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Monday, August 29, 2011
Mariners 5, Angels 3: Three Up, Three Down

By Mark Saxon

Joel Pineiro
Though he was pitching on eight days' rest, Joel Pineiro didn't look rusty as he kept the Angels in the game.

The Angels were hoping they could gain ground on first-place Texas with a soft stretch of schedule, but that plan got off to a shaky start with a 5-3 loss to the Seattle Mariners at Safeco Field on Monday night.

The Good:

Hanging on. Joel Pineiro had every excuse on hand. He'd been shuttled between the rotation and the bullpen. He'd had his rotation spot skipped, making him pitch on eight days' rest. But he kept it together in a crucial game, dodging trouble throughout to give the Angels six solid innings. Easier venue, softer opponent, but it was a better performance than any of the Angels' "Big Three" could manage in Texas.

Big bat. It's remarkable how consistent Mark Trumbo has been at producing runs in his rookie season. The Angels' most powerful hitter had been fairly cold since that season-turning two-run home run against Texas a couple of weeks ago -- batting .219 in 32 at-bats since -- but he still manages to produce. His two-run blast erased Seattle's lead and gave him five RBIs since that epic home run. He also had a two-out double in the ninth but was stranded.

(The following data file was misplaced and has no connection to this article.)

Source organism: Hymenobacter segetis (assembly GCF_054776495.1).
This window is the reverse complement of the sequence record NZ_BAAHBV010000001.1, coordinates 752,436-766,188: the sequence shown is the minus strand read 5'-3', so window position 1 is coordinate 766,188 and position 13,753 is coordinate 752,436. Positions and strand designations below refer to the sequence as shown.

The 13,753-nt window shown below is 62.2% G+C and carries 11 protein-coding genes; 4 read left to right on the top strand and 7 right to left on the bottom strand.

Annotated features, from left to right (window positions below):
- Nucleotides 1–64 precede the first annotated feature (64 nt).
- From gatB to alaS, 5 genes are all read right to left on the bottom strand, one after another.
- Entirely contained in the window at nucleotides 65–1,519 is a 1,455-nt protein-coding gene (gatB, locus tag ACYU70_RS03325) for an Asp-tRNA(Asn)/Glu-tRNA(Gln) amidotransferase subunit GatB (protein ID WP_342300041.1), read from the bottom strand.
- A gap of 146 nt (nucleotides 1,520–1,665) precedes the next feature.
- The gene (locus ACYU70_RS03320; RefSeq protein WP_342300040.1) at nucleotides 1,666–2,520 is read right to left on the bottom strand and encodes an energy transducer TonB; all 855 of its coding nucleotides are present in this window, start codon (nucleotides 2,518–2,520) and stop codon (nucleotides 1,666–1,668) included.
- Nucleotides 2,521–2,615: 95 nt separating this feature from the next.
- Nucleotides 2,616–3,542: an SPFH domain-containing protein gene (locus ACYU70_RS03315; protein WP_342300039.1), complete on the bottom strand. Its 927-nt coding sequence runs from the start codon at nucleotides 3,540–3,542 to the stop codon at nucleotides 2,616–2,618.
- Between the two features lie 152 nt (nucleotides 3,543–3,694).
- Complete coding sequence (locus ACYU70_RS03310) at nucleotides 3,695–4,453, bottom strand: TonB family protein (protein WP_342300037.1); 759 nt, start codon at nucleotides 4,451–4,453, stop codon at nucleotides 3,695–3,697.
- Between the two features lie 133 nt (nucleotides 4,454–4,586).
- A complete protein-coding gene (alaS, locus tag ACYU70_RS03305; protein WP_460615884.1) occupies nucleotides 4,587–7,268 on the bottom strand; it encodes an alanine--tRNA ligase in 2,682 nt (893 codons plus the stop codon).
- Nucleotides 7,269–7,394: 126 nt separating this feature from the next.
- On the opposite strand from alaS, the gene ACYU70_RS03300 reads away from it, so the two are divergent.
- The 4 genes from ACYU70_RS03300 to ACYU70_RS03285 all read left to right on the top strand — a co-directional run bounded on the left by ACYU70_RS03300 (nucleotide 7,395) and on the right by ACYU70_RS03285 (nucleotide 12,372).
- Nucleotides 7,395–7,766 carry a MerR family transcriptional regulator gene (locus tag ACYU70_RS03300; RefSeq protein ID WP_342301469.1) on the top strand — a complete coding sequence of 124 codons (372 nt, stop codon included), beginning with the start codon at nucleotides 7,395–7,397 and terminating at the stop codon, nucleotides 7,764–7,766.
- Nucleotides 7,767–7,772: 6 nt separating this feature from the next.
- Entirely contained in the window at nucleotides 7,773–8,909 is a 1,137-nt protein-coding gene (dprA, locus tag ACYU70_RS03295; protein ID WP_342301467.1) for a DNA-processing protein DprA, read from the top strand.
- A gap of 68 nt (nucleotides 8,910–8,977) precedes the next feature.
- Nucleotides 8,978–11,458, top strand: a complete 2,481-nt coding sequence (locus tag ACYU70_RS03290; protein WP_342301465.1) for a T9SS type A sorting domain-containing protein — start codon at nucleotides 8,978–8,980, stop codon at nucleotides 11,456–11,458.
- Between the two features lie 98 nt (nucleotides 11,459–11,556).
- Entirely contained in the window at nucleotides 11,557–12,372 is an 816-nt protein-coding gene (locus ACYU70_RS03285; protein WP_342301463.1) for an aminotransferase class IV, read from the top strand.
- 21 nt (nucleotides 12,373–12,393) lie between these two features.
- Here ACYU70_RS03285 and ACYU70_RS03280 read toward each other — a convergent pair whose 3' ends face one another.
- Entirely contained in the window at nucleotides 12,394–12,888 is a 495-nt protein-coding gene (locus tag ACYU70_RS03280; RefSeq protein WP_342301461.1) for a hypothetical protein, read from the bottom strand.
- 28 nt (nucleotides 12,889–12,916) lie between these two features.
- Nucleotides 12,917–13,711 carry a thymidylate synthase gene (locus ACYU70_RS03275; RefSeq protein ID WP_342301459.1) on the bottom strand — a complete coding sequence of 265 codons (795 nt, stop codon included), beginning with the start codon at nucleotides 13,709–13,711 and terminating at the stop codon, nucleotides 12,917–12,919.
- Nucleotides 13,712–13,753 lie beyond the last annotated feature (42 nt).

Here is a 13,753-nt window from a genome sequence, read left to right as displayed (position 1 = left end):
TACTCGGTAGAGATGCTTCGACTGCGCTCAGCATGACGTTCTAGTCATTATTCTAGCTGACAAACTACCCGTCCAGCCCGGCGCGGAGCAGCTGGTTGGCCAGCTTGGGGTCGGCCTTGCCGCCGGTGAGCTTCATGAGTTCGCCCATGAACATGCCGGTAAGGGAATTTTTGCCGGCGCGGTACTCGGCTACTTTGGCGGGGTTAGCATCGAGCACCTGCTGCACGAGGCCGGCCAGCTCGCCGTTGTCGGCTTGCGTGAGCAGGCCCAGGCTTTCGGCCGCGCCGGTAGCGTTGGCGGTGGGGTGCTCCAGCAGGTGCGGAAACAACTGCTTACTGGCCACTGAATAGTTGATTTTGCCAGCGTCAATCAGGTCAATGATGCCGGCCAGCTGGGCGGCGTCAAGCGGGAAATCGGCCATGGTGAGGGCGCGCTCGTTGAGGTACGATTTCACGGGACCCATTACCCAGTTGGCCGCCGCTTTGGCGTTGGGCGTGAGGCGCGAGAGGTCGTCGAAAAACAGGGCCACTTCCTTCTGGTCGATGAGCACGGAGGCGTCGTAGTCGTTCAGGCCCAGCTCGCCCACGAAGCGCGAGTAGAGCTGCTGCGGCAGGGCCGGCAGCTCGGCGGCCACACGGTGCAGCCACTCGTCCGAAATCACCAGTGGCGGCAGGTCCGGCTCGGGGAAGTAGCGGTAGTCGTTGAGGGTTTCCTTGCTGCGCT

Heating up. Erick Aybar has been in a ferocious slump most of the second half, but he has been busting out of it lately. Aybar had two more hits, including an RBI double, and he's riding a nine-game hitting streak.

The Bad:

Reliable relief. All season long, the Angels have been searching for a reliable third reliever. Manager Mike Scioscia said he would have used Scott Downs in the eighth if the Angels had taken a lead, but they didn't.  So, Hisanori Takahashi went back out for a second inning. It didn't go well. Mike Carp hit a majestic two-run home run, one of the longest at Safeco all-time.

Early hook. Pineiro looked shaky all night, but was he better than the relief options the Angels had available? Pineiro, operating on extra rest, had thrown only 88 pitches through six innings when Scioscia took him out. That decision wasn't necessarily wrong -- maybe Pineiro would have done more damage than Takahashi did -- but it's open for debate.

Cooling off. Aside from a brief outburst in the fourth inning -- four straight hits with two outs -- the Angels did virtually nothing offensively. That may cost them some momentum, because they were in their best offensive groove of the season at the end of the last homestand and in Texas.